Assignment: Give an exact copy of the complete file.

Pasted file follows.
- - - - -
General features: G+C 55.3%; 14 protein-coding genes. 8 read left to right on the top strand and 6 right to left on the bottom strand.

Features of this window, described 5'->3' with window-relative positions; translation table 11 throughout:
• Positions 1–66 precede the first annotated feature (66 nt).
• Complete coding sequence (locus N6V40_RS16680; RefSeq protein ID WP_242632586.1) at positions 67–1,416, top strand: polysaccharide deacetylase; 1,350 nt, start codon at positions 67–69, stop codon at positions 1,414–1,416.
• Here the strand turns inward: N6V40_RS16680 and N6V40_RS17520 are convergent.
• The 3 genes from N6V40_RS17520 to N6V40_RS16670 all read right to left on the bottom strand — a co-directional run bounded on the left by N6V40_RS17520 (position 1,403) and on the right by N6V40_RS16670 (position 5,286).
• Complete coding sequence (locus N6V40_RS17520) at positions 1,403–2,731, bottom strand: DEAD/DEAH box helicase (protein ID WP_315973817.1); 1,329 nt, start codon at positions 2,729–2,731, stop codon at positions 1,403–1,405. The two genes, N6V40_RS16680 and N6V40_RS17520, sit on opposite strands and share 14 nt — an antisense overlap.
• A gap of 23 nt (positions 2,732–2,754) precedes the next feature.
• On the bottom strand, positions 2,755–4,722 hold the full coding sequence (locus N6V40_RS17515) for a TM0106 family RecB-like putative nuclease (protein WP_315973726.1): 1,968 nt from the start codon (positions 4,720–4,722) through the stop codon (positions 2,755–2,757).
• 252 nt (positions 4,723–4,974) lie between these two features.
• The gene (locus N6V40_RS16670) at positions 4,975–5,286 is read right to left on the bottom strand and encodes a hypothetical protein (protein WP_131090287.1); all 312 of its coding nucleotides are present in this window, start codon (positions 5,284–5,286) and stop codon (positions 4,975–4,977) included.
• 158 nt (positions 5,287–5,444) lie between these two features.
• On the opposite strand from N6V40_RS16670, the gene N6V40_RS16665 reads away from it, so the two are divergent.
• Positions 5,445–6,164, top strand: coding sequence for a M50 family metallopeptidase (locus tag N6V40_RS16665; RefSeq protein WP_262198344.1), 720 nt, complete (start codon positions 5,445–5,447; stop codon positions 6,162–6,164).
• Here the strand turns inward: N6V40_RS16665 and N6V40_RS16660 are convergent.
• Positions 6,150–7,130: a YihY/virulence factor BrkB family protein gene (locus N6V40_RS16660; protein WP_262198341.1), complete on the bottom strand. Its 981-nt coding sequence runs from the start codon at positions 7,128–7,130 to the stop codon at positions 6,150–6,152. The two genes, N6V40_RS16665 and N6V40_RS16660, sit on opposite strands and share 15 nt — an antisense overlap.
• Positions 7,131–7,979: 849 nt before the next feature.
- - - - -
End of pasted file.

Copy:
General features: G+C 55.3%; 14 protein-coding genes. 8 read left to right on the top strand and 6 right to left on the bottom strand.

Features of this window, described 5'->3' with window-relative positions; translation table 11 throughout:
• Positions 1–66 precede the first annotated feature (66 nt).
• Complete coding sequence (locus N6V40_RS16680; RefSeq protein ID WP_242632586.1) at positions 67–1,416, top strand: polysaccharide deacetylase; 1,350 nt, start codon at positions 67–69, stop codon at positions 1,414–1,416.
• Here the strand turns inward: N6V40_RS16680 and N6V40_RS17520 are convergent.
• The 3 genes from N6V40_RS17520 to N6V40_RS16670 all read right to left on the bottom strand — a co-directional run bounded on the left by N6V40_RS17520 (position 1,403) and on the right by N6V40_RS16670 (position 5,286).
• Complete coding sequence (locus N6V40_RS17520) at positions 1,403–2,731, bottom strand: DEAD/DEAH box helicase (protein ID WP_315973817.1); 1,329 nt, start codon at positions 2,729–2,731, stop codon at positions 1,403–1,405. The two genes, N6V40_RS16680 and N6V40_RS17520, sit on opposite strands and share 14 nt — an antisense overlap.
• A gap of 23 nt (positions 2,732–2,754) precedes the next feature.
• On the bottom strand, positions 2,755–4,722 hold the full coding sequence (locus N6V40_RS17515) for a TM0106 family RecB-like putative nuclease (protein WP_315973726.1): 1,968 nt from the start codon (positions 4,720–4,722) through the stop codon (positions 2,755–2,757).
• 252 nt (positions 4,723–4,974) lie between these two features.
• The gene (locus N6V40_RS16670) at positions 4,975–5,286 is read right to left on the bottom strand and encodes a hypothetical protein (protein WP_131090287.1); all 312 of its coding nucleotides are present in this window, start codon (positions 5,284–5,286) and stop codon (positions 4,975–4,977) included.
• 158 nt (positions 5,287–5,444) lie between these two features.
• On the opposite strand from N6V40_RS16670, the gene N6V40_RS16665 reads away from it, so the two are divergent.
• Positions 5,445–6,164, top strand: coding sequence for a M50 family metallopeptidase (locus tag N6V40_RS16665; RefSeq protein WP_262198344.1), 720 nt, complete (start codon positions 5,445–5,447; stop codon positions 6,162–6,164).
• Here the strand turns inward: N6V40_RS16665 and N6V40_RS16660 are convergent.
• Positions 6,150–7,130: a YihY/virulence factor BrkB family protein gene (locus N6V40_RS16660; protein WP_262198341.1), complete on the bottom strand. Its 981-nt coding sequence runs from the start codon at positions 7,128–7,130 to the stop codon at positions 6,150–6,152. The two genes, N6V40_RS16665 and N6V40_RS16660, sit on opposite strands and share 15 nt — an antisense overlap.
• Positions 7,131–7,979: 849 nt before the next feature.